Contaminant Caused Hydraulic System Failure
When there are high levels of contaminants in a hydraulic system, it can lead to wear on all moving parts and erosion of soft metals. Chemical reactions between additives and water or incompatible oils can also cause etching, which reduces pump efficiency and increases the likelihood of internal leaks and high temperatures. High temperatures can reduce the life of oil additives and impair the lubricant’s ability to separate moving parts, and metallic particles can contribute to the rapid oxidation of the lubricant. This destructive process can result in the failure of major components, such as pumps or cylinders, and when a failure does occur, it can release millions of metallic particles, fibers, and contaminated oil throughout the system. Simply replacing the oil in the reservoir is not enough to fully restore the system.
Double Oil and Filter Change
This process is intended for lightly contaminated systems or those with degraded fluid, and should not be used for systems that have experienced major component failures. It is worth noting that replacing a large volume of oil and disposing of contaminated oil can be costly, and if the oil is not degraded, this would be a waste since it is only contaminated and not degraded. To “condition the fluid” by removing particles and water, a filter caddy can be used.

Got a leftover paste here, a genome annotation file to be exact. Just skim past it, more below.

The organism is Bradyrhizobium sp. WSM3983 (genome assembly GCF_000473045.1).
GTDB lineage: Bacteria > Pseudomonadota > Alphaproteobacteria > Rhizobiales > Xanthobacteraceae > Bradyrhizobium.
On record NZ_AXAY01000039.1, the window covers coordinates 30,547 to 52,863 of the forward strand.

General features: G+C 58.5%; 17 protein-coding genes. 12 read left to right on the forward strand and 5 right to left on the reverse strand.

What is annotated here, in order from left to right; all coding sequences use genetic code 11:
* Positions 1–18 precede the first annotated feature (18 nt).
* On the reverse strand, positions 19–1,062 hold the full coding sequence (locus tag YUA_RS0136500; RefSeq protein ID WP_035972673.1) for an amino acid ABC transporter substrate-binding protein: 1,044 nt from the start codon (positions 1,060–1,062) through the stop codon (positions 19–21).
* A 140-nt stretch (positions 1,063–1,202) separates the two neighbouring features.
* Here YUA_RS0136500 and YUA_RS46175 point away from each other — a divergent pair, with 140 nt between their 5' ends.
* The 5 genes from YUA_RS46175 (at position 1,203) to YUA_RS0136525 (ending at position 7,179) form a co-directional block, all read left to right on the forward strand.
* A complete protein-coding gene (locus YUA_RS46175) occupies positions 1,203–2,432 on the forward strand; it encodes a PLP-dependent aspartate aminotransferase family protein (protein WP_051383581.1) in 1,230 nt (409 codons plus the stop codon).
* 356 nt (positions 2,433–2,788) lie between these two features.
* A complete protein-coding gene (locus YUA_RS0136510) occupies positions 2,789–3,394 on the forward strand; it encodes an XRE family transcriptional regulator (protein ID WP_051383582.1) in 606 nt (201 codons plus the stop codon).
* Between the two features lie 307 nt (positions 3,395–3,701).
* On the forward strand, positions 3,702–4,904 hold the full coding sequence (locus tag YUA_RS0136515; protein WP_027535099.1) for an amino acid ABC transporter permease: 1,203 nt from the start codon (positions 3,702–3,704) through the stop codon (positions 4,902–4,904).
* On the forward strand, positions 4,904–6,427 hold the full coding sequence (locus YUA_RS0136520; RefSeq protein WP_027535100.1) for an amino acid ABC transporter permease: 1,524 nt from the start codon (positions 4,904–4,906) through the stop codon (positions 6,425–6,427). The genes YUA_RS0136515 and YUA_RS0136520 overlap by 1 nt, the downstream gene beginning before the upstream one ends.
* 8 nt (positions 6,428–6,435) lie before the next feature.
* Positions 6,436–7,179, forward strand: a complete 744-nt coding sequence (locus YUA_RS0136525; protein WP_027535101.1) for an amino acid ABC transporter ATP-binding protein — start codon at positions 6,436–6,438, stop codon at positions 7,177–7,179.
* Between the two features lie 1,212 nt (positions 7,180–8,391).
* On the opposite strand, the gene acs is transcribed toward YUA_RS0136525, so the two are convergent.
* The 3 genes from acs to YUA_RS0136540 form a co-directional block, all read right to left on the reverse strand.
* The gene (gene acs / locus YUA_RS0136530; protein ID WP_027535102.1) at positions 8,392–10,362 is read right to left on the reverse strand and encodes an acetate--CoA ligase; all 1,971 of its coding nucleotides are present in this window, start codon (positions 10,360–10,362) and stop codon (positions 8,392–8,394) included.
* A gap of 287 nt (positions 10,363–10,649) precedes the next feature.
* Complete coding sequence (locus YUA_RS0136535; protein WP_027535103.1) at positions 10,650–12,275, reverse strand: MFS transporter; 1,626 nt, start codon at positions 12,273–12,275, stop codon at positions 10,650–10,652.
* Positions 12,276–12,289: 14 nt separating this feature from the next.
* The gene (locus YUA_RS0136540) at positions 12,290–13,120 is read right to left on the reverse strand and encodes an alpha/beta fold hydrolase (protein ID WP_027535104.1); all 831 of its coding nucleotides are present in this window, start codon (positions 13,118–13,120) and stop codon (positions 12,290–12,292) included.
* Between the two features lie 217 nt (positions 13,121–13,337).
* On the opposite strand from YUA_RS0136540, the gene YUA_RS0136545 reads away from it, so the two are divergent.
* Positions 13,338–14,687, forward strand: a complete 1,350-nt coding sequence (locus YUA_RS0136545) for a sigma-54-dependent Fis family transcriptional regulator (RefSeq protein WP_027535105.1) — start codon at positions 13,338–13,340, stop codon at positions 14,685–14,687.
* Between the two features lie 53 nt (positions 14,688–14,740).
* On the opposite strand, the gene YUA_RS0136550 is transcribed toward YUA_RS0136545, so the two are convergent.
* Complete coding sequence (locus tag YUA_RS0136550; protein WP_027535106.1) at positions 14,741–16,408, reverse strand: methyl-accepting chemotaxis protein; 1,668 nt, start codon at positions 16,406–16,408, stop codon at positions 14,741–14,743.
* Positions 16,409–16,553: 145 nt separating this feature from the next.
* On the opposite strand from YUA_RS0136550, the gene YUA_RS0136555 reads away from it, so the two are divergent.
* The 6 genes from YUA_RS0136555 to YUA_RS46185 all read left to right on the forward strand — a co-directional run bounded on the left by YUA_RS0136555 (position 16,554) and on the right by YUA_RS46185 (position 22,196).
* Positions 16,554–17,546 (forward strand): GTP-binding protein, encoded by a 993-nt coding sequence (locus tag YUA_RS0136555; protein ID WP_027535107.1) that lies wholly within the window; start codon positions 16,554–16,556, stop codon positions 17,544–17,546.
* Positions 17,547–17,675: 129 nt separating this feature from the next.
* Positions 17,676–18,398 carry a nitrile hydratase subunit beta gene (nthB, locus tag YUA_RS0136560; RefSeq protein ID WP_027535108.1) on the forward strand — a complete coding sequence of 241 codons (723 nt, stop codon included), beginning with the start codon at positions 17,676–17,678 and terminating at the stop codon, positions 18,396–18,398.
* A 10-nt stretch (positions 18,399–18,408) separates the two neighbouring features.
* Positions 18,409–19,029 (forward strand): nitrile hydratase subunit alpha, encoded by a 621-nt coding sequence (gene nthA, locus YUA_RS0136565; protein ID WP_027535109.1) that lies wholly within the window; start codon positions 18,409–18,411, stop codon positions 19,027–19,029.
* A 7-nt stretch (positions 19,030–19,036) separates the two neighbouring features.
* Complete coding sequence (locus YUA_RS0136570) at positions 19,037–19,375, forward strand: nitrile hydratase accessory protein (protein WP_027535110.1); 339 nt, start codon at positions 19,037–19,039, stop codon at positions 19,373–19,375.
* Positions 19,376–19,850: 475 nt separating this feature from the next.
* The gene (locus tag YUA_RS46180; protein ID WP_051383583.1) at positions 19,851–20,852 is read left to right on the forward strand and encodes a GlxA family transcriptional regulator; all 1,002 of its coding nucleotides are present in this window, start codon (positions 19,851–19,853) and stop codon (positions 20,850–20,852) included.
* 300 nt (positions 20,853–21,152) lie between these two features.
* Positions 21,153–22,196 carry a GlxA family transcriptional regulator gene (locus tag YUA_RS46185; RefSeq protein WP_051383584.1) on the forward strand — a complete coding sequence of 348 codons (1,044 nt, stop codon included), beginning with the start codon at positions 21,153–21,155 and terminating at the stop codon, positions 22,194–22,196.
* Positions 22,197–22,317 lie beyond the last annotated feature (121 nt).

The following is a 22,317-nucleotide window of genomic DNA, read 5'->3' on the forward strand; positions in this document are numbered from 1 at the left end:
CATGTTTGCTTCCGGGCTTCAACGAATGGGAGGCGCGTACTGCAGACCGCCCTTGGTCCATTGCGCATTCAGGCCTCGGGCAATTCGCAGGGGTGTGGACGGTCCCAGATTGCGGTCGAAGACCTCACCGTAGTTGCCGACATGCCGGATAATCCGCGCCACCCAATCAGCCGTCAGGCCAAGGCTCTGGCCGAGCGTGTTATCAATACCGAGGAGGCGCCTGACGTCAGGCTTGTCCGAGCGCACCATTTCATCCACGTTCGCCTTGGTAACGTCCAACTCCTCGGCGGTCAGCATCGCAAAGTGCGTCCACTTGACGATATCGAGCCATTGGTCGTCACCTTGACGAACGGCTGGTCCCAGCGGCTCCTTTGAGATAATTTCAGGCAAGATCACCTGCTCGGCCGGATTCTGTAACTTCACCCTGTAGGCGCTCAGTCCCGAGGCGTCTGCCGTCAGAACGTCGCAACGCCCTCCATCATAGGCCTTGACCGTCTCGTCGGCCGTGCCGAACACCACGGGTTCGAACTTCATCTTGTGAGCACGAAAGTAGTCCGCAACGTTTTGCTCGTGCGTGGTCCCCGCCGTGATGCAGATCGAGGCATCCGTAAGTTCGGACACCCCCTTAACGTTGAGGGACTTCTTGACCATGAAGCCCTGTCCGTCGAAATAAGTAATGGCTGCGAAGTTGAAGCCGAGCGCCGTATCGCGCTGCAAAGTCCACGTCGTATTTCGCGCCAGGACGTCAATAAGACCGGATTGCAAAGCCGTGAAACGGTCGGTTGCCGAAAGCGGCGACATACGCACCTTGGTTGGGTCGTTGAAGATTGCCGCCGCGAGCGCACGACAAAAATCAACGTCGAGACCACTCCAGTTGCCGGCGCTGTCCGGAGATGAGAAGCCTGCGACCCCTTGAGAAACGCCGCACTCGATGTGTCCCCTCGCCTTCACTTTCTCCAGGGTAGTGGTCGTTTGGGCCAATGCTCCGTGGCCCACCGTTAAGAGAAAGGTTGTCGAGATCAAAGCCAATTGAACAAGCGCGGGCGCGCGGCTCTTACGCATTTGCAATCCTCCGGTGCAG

This process involves an initial oil drain and filter change to remove a significant portion of contaminants and degraded fluid. The system is then filled with pre-filtered oil and the fluid is circulated at low pressure until it reaches operating temperature, each hydraulic function has been operated three full cycles, and the fluid has been turned over at least five times. The oil is drained again, the system is refilled with filtered oil, and the filters are changed a second time. After the fluid has been circulated, each circuit has been operated three full cycles, and the system has warmed up to operating temperature, an appropriate oil sample should be taken to evaluate the success of the flush.